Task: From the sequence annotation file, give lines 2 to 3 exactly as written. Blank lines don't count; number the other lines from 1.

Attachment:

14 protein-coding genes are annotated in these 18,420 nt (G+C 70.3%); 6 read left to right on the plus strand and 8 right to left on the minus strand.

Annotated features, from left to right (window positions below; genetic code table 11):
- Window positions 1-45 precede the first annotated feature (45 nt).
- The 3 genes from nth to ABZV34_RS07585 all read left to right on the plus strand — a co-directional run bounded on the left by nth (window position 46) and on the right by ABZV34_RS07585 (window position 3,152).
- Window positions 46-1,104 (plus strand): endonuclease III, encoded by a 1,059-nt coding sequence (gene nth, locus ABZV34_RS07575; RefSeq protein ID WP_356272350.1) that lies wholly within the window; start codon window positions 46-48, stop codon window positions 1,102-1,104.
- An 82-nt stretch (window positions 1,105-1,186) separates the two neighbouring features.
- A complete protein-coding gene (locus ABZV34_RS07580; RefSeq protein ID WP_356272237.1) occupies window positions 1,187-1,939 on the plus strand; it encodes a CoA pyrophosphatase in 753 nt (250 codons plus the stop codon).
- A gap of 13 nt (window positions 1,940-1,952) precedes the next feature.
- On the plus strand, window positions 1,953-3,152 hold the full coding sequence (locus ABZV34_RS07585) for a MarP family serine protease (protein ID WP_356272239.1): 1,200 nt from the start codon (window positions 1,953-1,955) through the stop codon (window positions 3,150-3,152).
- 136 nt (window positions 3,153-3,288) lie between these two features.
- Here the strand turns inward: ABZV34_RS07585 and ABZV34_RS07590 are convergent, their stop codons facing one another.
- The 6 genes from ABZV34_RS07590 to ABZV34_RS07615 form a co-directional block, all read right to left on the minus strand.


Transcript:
Annotated features, from left to right (window positions below; genetic code table 11):
- Window positions 1-45 precede the first annotated feature (45 nt).